Greg LeMond Visits White House

Greg LeMond helped raise America’s awareness of bicycling racing another notch beyond winning the Tour de France when he visited the White House for a private meeting with President Ronald Reagan in the Oval Office.

Immediately upon leaving the White House, LeMond was confronted with a gaggle of reporters from the White House press corps, all of whom were likely seeing a professional bicycle racer for the first time. He took questions and spoke his replies into a thicket of microphones before him like any member of the Senate or Congress.

“I was shocked to be invited to the White House,” LeMond told reporters. “I didn’t think it would happen. I am happy that I got some recognition for cycling. I think that meeting with the President is my highest award. it is probably the biggest honor in my life to be invited to the White House.”

Accompanying LeMond were his wife, Kathy, and their son Geoffrey, age two and a half. LeMond presented President Reagan with a yellow jersey he had won as race leader in the Tour. President Reagan awarded LeMond with a jar of jelly beans, the President’s favorite candy, and two silver cups which were boxed and wrapped in gold paper embossed with the Presidential seal.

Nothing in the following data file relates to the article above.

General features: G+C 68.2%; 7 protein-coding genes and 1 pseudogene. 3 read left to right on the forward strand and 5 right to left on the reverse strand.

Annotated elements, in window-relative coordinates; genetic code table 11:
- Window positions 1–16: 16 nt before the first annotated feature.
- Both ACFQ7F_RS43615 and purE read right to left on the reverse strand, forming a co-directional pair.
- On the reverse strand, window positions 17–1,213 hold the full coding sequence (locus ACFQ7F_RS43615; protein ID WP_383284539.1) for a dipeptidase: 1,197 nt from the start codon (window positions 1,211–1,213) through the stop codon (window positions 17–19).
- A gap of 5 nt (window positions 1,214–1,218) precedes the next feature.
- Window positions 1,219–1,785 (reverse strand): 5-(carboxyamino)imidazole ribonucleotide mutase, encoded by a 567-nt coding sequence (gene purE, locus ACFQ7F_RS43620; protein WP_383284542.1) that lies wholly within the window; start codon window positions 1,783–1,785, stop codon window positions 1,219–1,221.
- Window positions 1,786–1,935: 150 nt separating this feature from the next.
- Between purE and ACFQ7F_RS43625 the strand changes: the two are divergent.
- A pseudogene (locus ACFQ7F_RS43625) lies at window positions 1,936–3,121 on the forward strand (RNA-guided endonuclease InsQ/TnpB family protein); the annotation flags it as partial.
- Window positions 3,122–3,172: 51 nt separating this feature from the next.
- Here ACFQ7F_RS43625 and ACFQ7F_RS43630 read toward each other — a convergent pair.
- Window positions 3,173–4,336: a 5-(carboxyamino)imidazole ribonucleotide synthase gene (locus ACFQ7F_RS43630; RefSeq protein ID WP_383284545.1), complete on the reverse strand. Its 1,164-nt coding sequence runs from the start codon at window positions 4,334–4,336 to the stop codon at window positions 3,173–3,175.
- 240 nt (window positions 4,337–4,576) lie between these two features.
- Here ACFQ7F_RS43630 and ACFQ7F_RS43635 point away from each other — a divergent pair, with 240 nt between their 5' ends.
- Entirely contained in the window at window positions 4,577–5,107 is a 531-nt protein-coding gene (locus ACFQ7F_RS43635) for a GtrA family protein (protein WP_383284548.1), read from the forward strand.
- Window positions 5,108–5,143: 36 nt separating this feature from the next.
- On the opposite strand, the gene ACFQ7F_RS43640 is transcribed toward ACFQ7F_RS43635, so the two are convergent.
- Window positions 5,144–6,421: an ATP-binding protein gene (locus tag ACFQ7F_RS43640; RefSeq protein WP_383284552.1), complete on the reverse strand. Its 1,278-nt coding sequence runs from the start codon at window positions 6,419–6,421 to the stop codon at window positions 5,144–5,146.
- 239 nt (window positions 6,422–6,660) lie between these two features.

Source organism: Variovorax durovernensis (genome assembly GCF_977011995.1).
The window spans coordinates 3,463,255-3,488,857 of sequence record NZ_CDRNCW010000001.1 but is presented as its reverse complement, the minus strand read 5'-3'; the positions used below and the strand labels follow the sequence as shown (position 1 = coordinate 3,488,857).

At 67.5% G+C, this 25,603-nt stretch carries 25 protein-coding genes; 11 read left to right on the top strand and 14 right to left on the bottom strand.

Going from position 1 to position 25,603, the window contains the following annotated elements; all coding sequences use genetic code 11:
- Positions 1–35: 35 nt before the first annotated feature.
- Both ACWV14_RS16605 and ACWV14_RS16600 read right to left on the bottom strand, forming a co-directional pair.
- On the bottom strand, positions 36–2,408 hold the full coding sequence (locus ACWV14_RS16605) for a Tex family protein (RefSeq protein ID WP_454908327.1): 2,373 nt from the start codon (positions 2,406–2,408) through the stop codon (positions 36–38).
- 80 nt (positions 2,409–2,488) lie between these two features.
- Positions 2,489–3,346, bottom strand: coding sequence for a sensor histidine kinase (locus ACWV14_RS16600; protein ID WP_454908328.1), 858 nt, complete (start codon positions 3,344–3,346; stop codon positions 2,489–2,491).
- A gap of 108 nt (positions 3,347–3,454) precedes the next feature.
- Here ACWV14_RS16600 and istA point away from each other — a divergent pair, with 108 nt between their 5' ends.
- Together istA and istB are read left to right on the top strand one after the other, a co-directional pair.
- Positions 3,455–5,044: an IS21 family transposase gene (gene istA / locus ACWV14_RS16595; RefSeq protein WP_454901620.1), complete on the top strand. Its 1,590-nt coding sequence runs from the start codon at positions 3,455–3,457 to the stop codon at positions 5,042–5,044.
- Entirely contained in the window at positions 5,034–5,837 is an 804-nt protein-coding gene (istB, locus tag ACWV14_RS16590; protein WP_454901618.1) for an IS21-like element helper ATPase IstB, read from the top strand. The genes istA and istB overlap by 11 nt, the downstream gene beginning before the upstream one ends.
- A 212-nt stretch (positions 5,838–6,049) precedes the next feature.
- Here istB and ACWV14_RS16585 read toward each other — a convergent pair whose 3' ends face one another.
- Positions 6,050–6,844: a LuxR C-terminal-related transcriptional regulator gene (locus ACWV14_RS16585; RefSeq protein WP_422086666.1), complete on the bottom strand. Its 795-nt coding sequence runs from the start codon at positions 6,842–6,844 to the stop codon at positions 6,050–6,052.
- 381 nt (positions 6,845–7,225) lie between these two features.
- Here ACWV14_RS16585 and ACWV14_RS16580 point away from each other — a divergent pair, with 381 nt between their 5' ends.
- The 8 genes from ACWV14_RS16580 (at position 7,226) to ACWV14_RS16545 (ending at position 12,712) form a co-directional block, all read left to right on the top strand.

LeMond said the amount of media attention he has had since winning the Tour in Paris has been nearly overwhelming. He said he has been subjected to such a whirlwind of interviews and other engagements that he has had only five hours of sleep a night. “My life has just been nonstop,” he said with a weary smile.

His meeting with the President had to be postponed for a day. “I was feeling sick from exhaustion,” LeMond explained. Fortunately, it was not due to food poisoning. “It has been shocking to see the amount of press coverage I have had during the last few days. People even recognize me on the streets now because they’ve seen me on television.”

He said he was glad to see that his victory in France has helped cycling get more visibility in the United States. “American journalists and the American public don’t understand how important cycling is and how tough it is. All this publicity helps.”

When LeMond was asked if there was an ill will between him and five-time winner Bernard Hinault who had been his chief rival in the Tour despite being his teammate, LeMond smiled and simply shook is head. “We get along well,” he said, adding that Hinault was coming over to ride in the Coors Classic stage race which begins August 9 in San Francisco.

“There is a lot of pressure on me to ride well,” he said. “People saw me win the Tour de France and expect me to win the Coors Classic again like I did last year. Right now I need to spend some time just relaxing. I want to play golf for four or five days. I started playing golf a couple of years ago. I usually shoot 90 to 95 when I play.”